71   If food is caught in your teeth excuse yourself and go to the restroom  If fingers get dirty from food don’t lick them use a napkin  If you drop a fork, utensil, or napkin ask server for another one  If someone spills something at your table offer your napkin and get the attention of your server. When the server comes, let them take over 71 Disastrous Things That Happen

72   etiquette-table-manners.html etiquette-table-manners.html 72 Bread Plate Etiquette

73   etiquette-picking-up-silverware.html etiquette-picking-up-silverware.html 73 Picking Up Silverware

74   using-knife-american-style.html using-knife-american-style.html 74 Eating American Style

75   using-knife-continental-style.html using-knife-continental-style.html 75 Eating Continental Style

76   placing-silverware-position.html placing-silverware-position.html 76 Placing Silverware in V- Position

77   manners-etiquette-business.html manners-etiquette-business.html 77 Table Manners Business Etiquette

78   holding-wine-glass.html holding-wine-glass.html 78 Seasoning Food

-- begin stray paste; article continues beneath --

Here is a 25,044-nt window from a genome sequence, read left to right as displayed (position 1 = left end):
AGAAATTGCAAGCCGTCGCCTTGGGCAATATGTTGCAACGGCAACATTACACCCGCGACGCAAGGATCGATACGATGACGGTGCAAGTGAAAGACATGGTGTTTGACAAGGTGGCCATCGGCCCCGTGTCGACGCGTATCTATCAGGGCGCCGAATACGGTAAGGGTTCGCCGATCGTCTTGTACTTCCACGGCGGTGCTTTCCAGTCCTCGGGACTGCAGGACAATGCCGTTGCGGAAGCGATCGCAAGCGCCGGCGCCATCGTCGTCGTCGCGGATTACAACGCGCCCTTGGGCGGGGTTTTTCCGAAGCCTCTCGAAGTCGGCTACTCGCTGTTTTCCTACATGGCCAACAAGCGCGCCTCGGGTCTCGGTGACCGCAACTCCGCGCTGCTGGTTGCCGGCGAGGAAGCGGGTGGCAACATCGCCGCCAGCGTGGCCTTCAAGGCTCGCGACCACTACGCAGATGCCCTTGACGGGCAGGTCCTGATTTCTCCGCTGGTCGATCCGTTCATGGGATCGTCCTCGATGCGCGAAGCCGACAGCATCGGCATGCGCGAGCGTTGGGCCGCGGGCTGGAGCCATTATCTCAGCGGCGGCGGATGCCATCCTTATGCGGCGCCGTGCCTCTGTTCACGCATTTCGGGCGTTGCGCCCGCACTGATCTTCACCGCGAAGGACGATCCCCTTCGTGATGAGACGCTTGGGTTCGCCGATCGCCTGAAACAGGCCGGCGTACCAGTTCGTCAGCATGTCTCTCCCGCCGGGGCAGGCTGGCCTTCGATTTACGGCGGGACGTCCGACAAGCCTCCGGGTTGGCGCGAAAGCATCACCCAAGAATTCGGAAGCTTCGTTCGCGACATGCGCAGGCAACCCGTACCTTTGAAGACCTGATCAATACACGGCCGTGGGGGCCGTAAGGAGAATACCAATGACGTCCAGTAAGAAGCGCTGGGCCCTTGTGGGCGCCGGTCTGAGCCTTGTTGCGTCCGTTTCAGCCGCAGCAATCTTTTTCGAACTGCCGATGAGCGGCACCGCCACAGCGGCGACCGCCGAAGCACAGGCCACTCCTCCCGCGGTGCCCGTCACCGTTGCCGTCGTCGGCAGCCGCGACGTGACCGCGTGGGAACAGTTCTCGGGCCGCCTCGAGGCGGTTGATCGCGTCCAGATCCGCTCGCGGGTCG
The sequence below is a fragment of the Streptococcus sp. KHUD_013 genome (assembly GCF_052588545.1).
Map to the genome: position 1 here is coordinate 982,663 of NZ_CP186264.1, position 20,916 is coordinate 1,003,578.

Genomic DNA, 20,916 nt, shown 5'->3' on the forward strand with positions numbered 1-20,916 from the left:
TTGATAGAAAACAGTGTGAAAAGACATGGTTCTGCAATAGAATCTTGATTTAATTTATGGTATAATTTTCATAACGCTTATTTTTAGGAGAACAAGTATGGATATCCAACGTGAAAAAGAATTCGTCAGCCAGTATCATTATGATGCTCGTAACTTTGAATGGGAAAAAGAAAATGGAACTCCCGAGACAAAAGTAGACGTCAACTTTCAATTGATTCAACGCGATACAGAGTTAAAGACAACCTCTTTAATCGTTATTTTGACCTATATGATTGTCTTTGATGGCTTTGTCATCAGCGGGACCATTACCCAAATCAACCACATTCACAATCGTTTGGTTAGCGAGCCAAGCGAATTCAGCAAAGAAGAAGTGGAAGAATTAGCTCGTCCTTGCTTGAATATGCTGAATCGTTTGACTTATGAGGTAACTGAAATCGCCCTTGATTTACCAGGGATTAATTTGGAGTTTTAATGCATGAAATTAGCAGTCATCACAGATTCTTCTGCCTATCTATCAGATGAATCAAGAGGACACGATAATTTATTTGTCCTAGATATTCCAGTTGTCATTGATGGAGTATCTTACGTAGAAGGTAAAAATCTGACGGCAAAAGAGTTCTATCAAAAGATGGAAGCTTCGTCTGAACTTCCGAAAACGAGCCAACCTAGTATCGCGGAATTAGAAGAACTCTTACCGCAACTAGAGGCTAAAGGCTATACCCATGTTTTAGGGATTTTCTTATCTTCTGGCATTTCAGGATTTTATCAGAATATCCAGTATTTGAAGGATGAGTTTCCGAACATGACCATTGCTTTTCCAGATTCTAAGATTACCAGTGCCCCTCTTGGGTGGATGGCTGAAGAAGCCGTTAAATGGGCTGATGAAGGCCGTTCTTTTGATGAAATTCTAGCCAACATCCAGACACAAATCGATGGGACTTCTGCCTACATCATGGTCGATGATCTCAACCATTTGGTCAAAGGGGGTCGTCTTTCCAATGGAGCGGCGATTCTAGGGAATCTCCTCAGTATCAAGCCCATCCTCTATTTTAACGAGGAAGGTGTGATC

79   manners-etiquette-seasoning-food.html manners-etiquette-seasoning-food.html 79 Holding a Glass

80   manners-etiquette-silverware-settings.html manners-etiquette-silverware-settings.html 80 Silverware Etiquette

81   Use a napkin before sipping a beverage so you don’t leave lip prints  Be cautious about drinking alcohol  Knowing how to eat bread, soup, and unusual foods correctly will give you a feeling of confidence at a business dinner 81 Recap of Key Concepts Section 7

82   It is important to understand how others view us before we look at how different we are from others  Americans are thought to be happy, friendly, gregarious, outgoing, and generous  They are also thought to be loud, obnoxious, egocentric, impolite, fast, and rich  Perceptions are a result of many films that have captured “life in America” and spread throughout the world 82 International Customs & Table Manners (Section 8)